If you’re interested in starting out as a travel writer but don’t know where to start…think of it like a puzzle. And I mean a literal puzzle—the kind you get in a box and fit together on a dining room table.

The first thing you do when you open a jigsaw puzzle is build the four sides. And once the borders are all in place, you start fitting the remaining pieces together. You find pieces that connect to the border pieces. Then before you know it, you’re snapping the last piece into place.

So, let’s unpack this and see how each step of putting together a jigsaw puzzle translates to the process of getting an article published.

First, the four sides:

  • Story Topics
  • Publications List
  • Organizational Tools
  • Query Letters

Story Topics

One of the first, if not the first, step in embarking on a travel writing career or hobby is to figure out what you want to write about. Which topics, angles, and areas of interests will you pursue?

Publications List

This is a list of magazines or other publications to which you will send your story ideas. Researching your list will consume a large portion of your time in the beginning. That said, having a list available will save you time later—and you can continue to expand on this list as you expand on your efforts.

Organizational Tools

Getting organized right from the start is going to save tons of time down the road. Make sure you do this in a way that makes sense to you. Always put your resources, like documents and industry links, in a place where you can easily access them.

Query Letters

In terms of time, this side is one of the most demanding, especially in the beginning. But an effective query letter (which pitches your story to an editor) is key to moving forward and getting published.

Completing the Puzzle

Using one story topic, see how many outlets you can find that are relevant. Spend some time on this and come up with at least 10 outlets.

Then, keep this information organized either on paper, or (preferably) in an Excel spreadsheet. List the magazine, the contact (editor & email), the website, the date, and a final column for comments.

Next, it’s time to use your story topic and organized list of publications to create a good query letter—one that will grab the attention of an editor on your list.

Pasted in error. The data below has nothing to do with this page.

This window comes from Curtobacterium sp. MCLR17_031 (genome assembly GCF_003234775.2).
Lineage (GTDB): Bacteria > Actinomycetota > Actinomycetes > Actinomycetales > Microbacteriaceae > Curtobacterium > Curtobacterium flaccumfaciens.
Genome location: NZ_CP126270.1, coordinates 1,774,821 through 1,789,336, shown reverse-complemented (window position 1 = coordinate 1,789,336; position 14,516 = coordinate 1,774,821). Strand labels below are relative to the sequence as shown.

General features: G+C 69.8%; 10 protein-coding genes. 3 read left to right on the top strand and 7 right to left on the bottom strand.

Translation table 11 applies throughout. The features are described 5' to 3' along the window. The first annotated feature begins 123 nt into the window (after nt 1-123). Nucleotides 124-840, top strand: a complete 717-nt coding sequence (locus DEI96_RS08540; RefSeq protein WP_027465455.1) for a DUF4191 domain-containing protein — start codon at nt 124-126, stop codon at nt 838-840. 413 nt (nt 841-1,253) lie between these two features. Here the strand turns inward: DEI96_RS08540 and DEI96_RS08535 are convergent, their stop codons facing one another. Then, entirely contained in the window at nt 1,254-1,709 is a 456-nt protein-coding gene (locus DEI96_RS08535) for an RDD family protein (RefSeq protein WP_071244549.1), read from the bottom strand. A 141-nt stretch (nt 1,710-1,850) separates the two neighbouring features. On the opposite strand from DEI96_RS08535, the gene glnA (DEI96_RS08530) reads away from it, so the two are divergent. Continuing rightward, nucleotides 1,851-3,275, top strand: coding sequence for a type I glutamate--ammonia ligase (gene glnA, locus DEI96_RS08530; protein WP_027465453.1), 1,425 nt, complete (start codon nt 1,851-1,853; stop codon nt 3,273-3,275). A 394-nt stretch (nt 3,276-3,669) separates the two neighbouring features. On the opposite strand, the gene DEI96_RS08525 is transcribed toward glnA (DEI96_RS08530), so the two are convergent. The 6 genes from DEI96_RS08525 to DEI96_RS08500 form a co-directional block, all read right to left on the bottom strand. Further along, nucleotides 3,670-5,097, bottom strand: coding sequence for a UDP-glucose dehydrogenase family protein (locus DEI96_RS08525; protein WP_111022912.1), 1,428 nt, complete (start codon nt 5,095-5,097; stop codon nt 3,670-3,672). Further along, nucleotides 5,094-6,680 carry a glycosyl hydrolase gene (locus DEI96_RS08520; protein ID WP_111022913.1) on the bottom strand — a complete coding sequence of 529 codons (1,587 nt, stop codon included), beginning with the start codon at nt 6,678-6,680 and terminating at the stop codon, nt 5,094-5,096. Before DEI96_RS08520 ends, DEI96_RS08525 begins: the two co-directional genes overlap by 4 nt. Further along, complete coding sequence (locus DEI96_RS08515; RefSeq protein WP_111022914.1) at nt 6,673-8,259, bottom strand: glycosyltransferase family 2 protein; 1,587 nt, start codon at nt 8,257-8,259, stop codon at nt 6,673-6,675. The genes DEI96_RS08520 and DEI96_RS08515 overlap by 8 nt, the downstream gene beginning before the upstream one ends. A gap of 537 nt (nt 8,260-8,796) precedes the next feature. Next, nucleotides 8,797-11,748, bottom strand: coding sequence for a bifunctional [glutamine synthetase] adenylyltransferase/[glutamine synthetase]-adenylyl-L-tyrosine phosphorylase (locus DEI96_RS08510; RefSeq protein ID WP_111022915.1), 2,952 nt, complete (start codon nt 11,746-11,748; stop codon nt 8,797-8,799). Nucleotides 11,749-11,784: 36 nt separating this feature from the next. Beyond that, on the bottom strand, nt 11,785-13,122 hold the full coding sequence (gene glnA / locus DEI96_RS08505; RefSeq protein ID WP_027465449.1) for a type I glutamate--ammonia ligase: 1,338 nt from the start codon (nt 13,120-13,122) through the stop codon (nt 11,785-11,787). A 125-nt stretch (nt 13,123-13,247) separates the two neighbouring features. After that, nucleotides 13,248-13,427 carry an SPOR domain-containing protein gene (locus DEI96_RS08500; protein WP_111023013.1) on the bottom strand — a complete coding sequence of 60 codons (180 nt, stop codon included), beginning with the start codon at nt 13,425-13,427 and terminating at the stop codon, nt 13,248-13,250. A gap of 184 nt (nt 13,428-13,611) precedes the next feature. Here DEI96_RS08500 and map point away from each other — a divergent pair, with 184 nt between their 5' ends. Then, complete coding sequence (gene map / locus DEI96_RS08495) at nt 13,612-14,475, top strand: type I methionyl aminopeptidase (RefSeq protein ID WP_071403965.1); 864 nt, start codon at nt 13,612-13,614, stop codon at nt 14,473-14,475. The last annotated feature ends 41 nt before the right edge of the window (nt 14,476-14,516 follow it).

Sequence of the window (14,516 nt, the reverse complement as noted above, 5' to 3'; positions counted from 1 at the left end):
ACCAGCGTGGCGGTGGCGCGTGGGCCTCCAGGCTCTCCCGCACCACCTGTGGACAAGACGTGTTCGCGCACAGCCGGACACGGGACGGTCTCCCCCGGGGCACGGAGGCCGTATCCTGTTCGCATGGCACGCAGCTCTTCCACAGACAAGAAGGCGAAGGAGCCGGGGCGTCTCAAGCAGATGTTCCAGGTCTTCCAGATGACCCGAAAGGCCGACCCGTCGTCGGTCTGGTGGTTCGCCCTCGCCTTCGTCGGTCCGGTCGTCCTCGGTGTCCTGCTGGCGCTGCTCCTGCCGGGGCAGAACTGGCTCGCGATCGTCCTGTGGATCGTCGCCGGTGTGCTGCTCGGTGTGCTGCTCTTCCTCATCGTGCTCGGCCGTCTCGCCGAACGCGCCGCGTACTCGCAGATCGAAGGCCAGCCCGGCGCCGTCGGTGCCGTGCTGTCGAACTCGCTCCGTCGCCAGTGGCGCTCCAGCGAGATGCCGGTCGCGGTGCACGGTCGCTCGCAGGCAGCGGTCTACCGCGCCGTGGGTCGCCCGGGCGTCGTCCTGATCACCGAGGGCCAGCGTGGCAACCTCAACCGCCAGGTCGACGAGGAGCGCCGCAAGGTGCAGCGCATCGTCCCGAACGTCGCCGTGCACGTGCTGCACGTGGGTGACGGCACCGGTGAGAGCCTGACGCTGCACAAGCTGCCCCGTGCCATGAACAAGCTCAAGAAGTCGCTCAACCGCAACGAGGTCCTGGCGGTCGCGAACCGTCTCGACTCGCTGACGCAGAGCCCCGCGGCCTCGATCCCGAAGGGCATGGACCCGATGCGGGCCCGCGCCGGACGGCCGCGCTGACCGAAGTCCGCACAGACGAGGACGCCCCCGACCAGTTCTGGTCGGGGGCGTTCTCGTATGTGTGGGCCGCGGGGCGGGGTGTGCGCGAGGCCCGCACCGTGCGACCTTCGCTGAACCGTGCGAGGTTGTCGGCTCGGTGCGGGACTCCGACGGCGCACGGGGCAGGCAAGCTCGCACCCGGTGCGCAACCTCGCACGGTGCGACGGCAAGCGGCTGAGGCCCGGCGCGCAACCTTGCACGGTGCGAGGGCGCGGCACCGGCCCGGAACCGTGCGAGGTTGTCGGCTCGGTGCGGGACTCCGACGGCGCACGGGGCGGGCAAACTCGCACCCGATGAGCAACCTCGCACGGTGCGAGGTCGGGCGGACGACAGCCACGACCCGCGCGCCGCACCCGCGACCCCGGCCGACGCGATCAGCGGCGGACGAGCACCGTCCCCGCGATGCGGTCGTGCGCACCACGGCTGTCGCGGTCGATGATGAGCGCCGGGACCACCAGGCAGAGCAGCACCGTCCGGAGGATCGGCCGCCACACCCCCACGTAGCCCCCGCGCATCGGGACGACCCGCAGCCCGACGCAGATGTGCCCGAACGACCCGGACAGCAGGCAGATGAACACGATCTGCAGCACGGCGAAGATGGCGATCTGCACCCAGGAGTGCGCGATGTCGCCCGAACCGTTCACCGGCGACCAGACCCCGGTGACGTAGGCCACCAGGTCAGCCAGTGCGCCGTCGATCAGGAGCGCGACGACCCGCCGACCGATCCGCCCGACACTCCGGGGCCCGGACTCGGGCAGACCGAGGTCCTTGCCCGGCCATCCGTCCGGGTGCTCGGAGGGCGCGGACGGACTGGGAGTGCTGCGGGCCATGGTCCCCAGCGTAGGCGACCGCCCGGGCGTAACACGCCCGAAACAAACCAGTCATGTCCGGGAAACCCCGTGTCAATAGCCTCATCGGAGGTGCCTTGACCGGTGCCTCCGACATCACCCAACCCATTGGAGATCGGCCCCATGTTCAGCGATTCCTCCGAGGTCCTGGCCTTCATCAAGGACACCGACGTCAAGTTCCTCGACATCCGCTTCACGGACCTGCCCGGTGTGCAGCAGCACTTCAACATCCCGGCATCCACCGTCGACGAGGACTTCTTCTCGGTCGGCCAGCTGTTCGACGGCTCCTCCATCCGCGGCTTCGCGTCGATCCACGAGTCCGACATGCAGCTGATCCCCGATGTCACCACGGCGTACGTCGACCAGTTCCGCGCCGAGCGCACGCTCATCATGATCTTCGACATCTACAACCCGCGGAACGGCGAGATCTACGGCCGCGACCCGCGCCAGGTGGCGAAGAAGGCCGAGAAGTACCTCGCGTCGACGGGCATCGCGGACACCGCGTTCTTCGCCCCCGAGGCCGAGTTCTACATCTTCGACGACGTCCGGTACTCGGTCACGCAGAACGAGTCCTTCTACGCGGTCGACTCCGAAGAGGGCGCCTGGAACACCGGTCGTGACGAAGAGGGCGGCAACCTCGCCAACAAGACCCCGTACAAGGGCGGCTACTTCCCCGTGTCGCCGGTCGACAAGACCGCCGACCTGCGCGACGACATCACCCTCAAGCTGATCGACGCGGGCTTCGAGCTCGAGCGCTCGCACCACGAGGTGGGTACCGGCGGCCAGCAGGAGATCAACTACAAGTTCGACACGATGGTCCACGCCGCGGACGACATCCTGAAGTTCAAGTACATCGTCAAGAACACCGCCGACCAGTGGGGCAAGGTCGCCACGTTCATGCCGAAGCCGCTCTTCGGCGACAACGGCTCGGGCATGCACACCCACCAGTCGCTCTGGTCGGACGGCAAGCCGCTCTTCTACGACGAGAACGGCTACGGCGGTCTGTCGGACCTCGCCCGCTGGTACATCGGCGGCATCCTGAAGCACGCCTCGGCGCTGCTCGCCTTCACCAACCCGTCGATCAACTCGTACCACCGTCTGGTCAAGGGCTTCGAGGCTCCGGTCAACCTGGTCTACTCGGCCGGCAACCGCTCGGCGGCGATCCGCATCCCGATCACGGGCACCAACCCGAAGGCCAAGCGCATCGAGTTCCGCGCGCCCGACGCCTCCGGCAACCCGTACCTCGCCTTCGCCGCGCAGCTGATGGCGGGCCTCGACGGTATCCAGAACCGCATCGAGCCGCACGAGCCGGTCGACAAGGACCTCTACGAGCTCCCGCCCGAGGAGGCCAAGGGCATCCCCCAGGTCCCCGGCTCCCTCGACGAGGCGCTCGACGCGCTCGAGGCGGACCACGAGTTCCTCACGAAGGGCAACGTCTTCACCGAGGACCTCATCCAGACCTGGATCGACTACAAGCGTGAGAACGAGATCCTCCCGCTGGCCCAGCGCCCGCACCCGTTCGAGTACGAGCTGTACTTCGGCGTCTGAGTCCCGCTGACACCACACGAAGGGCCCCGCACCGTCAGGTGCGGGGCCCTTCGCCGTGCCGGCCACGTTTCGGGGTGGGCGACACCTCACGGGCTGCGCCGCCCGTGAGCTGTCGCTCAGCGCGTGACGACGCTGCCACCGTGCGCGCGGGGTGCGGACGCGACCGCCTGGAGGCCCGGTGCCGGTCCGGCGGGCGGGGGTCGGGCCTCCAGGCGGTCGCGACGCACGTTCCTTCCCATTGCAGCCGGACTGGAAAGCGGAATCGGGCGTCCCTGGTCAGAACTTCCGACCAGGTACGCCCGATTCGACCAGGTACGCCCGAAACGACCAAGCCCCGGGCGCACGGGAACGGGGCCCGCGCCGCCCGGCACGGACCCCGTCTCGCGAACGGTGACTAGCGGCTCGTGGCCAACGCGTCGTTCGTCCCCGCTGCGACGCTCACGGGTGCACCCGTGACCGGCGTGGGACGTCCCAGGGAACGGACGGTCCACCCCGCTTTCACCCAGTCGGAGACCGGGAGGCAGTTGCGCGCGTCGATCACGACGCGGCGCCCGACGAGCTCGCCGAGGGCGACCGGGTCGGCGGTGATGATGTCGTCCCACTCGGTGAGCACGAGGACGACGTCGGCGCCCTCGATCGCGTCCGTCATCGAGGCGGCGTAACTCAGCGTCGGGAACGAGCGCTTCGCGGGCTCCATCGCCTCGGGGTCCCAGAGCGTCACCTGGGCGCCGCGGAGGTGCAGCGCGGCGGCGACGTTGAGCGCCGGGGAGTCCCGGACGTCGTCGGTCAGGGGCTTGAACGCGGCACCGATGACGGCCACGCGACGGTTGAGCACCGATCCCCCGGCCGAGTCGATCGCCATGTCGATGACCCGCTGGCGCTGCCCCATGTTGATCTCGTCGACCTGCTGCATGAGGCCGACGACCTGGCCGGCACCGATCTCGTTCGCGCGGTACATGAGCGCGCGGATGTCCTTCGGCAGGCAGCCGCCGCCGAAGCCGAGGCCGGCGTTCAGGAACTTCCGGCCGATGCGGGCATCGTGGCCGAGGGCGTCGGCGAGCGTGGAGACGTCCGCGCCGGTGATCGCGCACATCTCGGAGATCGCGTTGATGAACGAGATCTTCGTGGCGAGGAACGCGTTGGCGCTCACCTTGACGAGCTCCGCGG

Start sending your query letter out to all the editors on your list, one at a time. Personalize each query letter with the editor’s name. Pay close attention to your spelling. Use spelling and grammar check for punctuation.

If you have a story accepted…fantastic! It’s now time to visit the destination and write the article (and once you have a few bylines, this is the stage when you can ask for free travel perks).

The Last Piece…

Once you’ve written and submitted the story, your puzzle is nearly complete, and after the story has been published, you’ve snapped the last piece of the puzzle into place. Congrats on the byline!

The best way to become a successful travel writer is to constantly have a few puzzles going, and they can all be at various stages of completion. Keep in mind, you rarely finish a puzzle at first sitting, so don’t be afraid to take a break and come back to it.

Some puzzles are easier than others. Start with easy ones if you’re a beginner. These are short front of the book articles for online publications. Look for outlets that are open to new travel writers and smaller publications, typically local magazines, etc. And note, the bigger puzzles will get easier as you gain experience.

Follow this strategy when starting out or if you’re in a rut. You’ll soon have a batch of published articles.

[Editor’s Note: Learn more about how you can fund your travels and make an extra income with photography, travel writing, blogging, and more in our free online newsletter The Right Way to Travel. Sign up here today and we’ll send you a new report, Four Fun Ways To Get Paid To Travel: A Quick-Start Guide, completely FREE.]

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